IJCNMH ARCpublishing

Issue: Issue 6 (2019) – Supplement 1


Subtleties on Patent Foramen Ovale closure

Elisa Martins Silva, Elisa Campos Costa, Ana Cláudia Ribeiro, Miguel Rodrigues, and Liliana Pereira
Background: Patent Foramen Ovale (PFO) closure is superior to medical treatment in secondary ischemic stroke prevention in highly selected patients. The presence of residual shunts can occur in 2–10%, and additional conditions that can result in right-left shunt (RLS) although uncommon, should be investigated. 
Clinical case: A 69-year old man, with previous medical history of hypertension, diabetes and chronic venous insufficiency, was admitted after multi-territorial transient ischemic attacks (TIAs) and recurrence of events under antiplatelet treatment. There were no signs of acute ischemia on MRI, atherosclerotic disease was excluded with carotid and transcranial ultrasound, and no relevant rhythm changes were found in a 24-hour Holter monitoring. The transcranial Doppler (TCD) revealed RLS, with a spontaneous shower pattern, and presence of PFO was confirmed with transoesophageal echocardiography (TEE). Paradoxical embolization was suspected due to presence of asymptomatic sub-segmental pulmonary embolism on lung scintigraphy, but venous thromboembolism was excluded on Doppler ultrasound. Thrombophilia work-up was negative and he was started on oral anticoagulation. Nevertheless, there was a TIA recurrence and urgent PFO closure was performed. The Risk of Paradoxical Embolism Score was only 2. Persistent RLS was found on 1 year-follow-up TEE from the left pulmonary vein. With TCD, only mild RLS subsided. No arteriovenous malformation was identified on thoracic CT. The patient was kept under oral anticoagulation, without new neurological signs.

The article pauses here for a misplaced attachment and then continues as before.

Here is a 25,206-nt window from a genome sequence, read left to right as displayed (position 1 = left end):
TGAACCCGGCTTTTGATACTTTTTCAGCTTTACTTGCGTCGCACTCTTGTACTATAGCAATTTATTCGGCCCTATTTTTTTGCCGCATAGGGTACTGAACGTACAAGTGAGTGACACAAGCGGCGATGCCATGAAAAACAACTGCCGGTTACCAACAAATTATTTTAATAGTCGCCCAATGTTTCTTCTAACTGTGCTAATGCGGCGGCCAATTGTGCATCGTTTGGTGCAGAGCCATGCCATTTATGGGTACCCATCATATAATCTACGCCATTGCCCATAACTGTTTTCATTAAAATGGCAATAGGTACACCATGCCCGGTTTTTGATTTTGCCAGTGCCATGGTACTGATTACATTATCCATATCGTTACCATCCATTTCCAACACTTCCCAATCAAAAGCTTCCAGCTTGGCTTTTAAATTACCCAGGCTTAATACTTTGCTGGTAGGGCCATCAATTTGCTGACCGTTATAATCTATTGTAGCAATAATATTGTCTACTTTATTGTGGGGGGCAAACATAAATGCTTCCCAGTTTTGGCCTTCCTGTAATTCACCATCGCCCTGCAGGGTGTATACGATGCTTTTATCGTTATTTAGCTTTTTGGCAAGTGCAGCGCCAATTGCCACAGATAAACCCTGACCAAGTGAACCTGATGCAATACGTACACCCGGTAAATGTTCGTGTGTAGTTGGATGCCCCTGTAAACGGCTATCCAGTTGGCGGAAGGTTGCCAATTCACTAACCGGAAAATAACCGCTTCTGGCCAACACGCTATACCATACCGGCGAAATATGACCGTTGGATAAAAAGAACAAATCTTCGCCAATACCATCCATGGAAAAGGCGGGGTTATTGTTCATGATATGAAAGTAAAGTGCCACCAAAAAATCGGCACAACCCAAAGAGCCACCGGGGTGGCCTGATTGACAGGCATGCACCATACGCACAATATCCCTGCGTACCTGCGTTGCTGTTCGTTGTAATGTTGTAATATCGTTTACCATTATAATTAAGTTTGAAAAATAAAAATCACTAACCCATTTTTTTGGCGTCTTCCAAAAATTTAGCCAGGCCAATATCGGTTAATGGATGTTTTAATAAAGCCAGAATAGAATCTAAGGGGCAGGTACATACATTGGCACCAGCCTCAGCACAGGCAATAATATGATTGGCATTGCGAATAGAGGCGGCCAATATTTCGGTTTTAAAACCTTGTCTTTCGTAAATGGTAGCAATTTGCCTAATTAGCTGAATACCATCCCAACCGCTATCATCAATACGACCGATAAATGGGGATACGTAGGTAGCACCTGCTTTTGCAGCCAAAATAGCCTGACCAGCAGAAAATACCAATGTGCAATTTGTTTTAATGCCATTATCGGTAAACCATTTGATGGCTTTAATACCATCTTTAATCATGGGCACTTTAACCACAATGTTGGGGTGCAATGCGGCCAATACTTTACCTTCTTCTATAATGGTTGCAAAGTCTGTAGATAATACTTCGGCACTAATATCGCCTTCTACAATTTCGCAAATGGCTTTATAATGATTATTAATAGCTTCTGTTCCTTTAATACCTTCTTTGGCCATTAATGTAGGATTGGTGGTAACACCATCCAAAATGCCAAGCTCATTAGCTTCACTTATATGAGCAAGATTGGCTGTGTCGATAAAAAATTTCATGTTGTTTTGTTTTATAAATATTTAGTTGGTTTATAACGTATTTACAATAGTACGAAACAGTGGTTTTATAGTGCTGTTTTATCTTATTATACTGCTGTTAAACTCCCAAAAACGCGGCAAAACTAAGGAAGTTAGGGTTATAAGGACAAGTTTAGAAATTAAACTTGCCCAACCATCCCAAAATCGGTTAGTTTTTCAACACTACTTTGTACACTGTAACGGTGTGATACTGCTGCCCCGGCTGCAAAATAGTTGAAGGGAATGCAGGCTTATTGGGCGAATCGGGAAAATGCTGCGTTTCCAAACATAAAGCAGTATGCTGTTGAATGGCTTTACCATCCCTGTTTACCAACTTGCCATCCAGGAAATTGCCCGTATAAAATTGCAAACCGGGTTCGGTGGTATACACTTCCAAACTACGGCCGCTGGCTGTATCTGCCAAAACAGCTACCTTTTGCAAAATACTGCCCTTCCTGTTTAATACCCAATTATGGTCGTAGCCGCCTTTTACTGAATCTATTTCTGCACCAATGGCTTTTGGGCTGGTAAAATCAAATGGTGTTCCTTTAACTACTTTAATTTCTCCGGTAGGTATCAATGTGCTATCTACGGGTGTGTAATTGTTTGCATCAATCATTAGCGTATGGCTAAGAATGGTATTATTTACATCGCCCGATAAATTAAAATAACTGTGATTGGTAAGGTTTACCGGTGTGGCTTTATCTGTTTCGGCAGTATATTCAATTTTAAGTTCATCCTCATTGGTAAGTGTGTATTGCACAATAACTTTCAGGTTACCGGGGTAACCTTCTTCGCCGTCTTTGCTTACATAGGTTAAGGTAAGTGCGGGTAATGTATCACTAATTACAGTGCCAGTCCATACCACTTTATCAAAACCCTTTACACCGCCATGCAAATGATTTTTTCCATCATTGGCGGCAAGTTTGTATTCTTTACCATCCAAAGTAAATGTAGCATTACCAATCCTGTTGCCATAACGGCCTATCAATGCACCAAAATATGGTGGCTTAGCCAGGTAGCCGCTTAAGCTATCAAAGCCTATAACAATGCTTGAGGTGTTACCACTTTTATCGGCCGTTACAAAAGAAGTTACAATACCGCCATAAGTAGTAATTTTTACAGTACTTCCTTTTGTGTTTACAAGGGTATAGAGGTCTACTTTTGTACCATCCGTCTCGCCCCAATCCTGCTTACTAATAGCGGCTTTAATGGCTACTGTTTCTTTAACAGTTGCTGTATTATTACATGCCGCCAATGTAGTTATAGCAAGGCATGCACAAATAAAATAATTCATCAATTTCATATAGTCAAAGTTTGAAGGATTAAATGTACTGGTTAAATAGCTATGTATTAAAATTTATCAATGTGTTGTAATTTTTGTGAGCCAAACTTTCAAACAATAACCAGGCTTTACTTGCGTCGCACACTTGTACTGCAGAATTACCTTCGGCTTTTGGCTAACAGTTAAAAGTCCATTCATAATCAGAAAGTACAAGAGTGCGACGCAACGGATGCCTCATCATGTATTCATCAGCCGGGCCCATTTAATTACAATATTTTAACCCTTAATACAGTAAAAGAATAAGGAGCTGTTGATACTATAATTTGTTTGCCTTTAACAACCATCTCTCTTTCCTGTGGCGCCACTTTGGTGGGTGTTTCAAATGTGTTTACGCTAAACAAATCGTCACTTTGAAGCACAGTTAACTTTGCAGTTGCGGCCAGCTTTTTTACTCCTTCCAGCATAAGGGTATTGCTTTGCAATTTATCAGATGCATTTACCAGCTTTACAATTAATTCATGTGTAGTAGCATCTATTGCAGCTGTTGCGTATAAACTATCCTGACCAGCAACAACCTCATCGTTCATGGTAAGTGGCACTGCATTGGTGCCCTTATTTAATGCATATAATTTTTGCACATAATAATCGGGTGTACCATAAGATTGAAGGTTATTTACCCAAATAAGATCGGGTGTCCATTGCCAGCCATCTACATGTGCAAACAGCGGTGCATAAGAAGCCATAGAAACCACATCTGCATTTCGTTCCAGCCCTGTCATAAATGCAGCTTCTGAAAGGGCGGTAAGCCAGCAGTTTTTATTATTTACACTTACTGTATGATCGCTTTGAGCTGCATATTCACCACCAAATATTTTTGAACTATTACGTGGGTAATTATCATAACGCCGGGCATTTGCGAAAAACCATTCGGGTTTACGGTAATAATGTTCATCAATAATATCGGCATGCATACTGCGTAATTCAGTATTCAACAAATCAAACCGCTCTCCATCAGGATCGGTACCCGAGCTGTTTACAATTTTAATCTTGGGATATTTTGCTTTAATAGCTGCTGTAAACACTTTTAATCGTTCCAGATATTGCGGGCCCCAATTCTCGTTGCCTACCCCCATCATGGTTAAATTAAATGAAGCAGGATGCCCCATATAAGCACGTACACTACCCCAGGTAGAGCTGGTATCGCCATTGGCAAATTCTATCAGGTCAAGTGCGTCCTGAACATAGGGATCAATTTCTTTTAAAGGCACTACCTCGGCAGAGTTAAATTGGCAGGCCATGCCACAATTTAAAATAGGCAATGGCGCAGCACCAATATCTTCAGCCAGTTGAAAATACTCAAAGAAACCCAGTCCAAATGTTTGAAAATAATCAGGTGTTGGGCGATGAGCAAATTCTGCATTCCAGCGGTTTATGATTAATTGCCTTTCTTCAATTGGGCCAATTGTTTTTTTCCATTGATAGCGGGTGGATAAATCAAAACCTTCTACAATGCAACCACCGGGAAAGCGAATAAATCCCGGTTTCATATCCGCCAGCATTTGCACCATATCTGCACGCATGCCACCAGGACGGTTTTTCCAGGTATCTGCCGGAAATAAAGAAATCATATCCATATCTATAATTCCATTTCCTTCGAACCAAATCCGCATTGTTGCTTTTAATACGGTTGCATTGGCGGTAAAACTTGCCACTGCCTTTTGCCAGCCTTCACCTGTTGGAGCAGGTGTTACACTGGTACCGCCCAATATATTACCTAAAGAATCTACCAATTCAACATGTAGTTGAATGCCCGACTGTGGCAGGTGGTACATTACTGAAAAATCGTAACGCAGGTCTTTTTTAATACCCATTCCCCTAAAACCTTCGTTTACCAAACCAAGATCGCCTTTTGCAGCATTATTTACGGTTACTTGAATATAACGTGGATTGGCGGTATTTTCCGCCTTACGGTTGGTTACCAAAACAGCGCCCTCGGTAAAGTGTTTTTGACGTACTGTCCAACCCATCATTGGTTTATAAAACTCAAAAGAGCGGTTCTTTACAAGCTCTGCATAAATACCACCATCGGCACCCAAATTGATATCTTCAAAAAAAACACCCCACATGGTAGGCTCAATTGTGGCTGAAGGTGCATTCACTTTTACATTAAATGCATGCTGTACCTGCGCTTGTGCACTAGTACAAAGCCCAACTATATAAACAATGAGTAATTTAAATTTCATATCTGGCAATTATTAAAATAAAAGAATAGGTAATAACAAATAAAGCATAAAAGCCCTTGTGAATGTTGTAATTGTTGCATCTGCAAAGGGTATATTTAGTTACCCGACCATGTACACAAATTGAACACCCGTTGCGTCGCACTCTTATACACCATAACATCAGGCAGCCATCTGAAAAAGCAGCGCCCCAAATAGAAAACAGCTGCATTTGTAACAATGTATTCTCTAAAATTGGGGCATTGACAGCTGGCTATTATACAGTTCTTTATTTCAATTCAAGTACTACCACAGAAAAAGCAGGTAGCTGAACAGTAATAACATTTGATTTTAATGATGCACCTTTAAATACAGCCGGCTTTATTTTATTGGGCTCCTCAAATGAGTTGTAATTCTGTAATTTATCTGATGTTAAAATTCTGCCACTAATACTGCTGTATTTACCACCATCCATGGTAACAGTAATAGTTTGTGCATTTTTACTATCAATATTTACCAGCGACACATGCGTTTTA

Conclusions: This case reports a situation where PFO closure was important despite failing current criteria for patient selection (older than 60 years, presence of comorbidities, no cortical infarct on imaging). Persistent RLS on follow-up raises the concern of incomplete closure or other sources of shunting. In this case, although an additional RLS source was found on TEE, no vascular events occurred and only mild shunting persisted on TCD.

From the Lisbon Stroke Summit, Lisbon, Portugal. 5–6 April 2019.

International Journal of Clinical Neurosciences and Mental Health 2019; 6(Suppl. 1):P9
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